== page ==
Supporting the Arts in Western Massachusetts and Beyond

October 20, 2017

SSO Opening Night: Prokofiev Piano Concerto


Springfield Symphony, Springfield, MA
October 14, 2016
by Michael J. Moran

To open the SSO’s 74th season and his own 17th season as their music director, Kevin Rhodes told the Springfield Republican, he planned a program of three musical pieces that “should take us to lots of places.”

After an exuberant sing-along season-opening “Star-Spangled Banner,” the concert proper began with a rousing take on the Overture to Rossini’s comic opera “The Thieving Magpie,” in which a servant girl is saved from the gallows when a missing spoon is found in a magpie’s nest. Having just produced an exciting drum roll throughout the national anthem, a stalwart SSO percussionist played the overture’s opening snare drum solo with equal flair, and the full ensemble nicely captured the zany high spirits of Rossini’s score.

Claire Huangci
Making her third appearance with the SSO, 27-year-old Chinese-American pianist Claire Huangci gave what she had promised and dubbed a “no-holds-barred performance” of Prokofiev’s rarely heard second piano concerto. Overshadowed by his more popular first and third concertos, the second presents formidable technical challenges, which Huangci overcame with ease. Its exotic melodies and often percussive orchestration were expertly rendered by all the musicians.

The audience enjoyed it so much that Huangci played a contrasting encore, the title theme from “Beauty and the Beast,” which she joked was “appropriate” for the bouquet of red roses she had just received from maestro Rhodes.

In another change of mood, the program closed after intermission with the second and sunniest of Brahms’ four symphonies in a tenderly affectionate rendition. From the heartfelt opening “Allegro non troppo,” through the radiant “Adagio non troppo” and the gentle “Allegretto gracioso,” to the jubilant “Allegro con spirito” finale, conductor and orchestra achieved a perfect balance of skillful ensemble and emotional commitment.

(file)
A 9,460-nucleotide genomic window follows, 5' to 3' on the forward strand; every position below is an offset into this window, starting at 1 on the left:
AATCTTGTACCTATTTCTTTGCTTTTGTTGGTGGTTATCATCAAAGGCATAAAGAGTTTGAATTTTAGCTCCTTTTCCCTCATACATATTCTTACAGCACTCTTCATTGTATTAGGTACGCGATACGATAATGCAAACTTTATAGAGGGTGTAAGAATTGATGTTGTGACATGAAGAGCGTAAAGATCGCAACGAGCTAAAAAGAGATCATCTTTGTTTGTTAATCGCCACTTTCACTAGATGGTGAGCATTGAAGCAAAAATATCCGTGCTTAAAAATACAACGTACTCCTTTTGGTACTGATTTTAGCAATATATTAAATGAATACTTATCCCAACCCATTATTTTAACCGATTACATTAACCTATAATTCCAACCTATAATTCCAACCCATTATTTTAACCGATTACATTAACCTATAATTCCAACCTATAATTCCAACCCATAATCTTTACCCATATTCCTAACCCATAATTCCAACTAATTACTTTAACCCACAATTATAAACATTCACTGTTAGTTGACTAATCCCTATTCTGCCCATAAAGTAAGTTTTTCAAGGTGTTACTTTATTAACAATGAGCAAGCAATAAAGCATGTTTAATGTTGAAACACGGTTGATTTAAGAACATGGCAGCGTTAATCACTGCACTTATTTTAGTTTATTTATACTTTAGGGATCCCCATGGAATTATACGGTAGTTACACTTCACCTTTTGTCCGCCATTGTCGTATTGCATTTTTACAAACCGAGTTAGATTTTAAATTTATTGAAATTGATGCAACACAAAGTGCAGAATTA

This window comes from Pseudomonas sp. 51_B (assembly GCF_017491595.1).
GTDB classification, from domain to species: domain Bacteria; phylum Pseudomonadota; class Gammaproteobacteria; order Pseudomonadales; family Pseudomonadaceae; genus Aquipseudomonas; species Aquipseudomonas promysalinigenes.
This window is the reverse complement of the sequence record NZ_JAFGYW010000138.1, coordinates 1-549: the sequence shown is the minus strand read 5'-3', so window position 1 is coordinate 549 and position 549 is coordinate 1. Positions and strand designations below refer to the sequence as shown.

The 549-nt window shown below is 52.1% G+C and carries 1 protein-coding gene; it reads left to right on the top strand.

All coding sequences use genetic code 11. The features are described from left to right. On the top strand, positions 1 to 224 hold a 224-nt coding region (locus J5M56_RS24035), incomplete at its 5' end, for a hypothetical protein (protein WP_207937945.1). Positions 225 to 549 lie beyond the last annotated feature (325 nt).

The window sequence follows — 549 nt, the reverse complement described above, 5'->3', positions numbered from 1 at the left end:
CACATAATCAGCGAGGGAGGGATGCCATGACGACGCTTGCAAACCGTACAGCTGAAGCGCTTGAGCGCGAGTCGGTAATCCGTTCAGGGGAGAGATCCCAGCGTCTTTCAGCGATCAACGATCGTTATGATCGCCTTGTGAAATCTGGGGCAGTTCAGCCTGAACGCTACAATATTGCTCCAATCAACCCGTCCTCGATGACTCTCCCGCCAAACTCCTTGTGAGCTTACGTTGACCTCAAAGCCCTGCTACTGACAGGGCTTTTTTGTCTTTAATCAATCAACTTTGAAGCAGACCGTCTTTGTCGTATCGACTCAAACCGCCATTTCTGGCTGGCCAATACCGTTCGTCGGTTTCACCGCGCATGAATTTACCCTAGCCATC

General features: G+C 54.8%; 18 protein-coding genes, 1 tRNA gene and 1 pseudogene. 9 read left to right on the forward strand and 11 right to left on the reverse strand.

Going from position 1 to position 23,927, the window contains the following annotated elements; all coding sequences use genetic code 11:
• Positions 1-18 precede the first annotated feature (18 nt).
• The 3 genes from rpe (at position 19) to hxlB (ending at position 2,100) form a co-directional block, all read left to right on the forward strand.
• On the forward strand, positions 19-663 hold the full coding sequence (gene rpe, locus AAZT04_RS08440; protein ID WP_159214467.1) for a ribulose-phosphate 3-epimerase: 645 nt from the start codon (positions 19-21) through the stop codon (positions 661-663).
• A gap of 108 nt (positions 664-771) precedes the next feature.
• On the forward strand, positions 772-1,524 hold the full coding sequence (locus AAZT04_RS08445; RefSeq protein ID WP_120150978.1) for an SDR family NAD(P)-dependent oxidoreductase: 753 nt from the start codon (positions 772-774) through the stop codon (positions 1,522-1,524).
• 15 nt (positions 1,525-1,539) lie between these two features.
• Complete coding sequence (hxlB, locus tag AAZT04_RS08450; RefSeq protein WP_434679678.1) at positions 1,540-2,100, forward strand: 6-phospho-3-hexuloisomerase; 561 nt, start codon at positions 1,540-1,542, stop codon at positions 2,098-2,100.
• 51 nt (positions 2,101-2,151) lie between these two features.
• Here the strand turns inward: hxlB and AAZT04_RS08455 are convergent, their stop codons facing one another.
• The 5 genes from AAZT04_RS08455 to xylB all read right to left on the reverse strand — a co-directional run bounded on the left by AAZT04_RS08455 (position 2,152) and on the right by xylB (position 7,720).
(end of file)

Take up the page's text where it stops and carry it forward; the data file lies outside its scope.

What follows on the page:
In pre-concert remarks, Rhodes announced that each concert this season would introduce a new feature to the concert experience. Tonight’s innovation was “real time notes” during the Brahms symphony, which audience members in the balcony could follow on their cell phones as the music unfolded. The large number of young people present suggested that this 21st-century strategy just might work.

WAM & The Last Wife


Bernstein Theatre, Lenox
through November 5, 2017
by Shera Cohen

The most important work of WAM is not the arts, or theatre in particular, but charity and goodwill. Since 2010, WAM Theatre (Where Arts & Activism Meet) has donated more than $32,500 to 12 nonprofit organizations that benefit women and girls, and provided paid work to more than 200 theatre artists.

Photo by Kristen van Ginhoven
WAM was founded in 2010, and “The Last Wife” marks the  end of its eighth season. In total, WAM has presented one Main Stage play each fall. Also filling out WAM’s calendar is its reading series which presents works in progress by local artists. A younger troupe, The Girls Ensemble, has performed original works in 2016 and 2017. WAM  also collaborates on community events, such as the Facing Our Truth project in 2016 and our Sister March event in solidarity with the Women's March on Washington this past January.

I had the opportunity to see a preview of “The Last Wife” by Kate Hennig. The wife, in this instance, is Katherine Parr, the sixth and final wife of Henry VIII, who not only saved her head but also outlived her husband.

Enticing me to attend this play was the collaboration of WAM with Shakespeare & Company. The latter contributed three of its finest actors in lead roles; Nehassaiu deGannes (Kate), a spunky, articulate new-comer in the Berkshires who shined this summer in “Intimate Apparel;” John Hadden (Henry), a regular at Shakespeare & Co. whose attention to drama is especially unique; and David Joseph (Thom), a suave young man, who seems to have grown up before my eyes, with a cunning grin.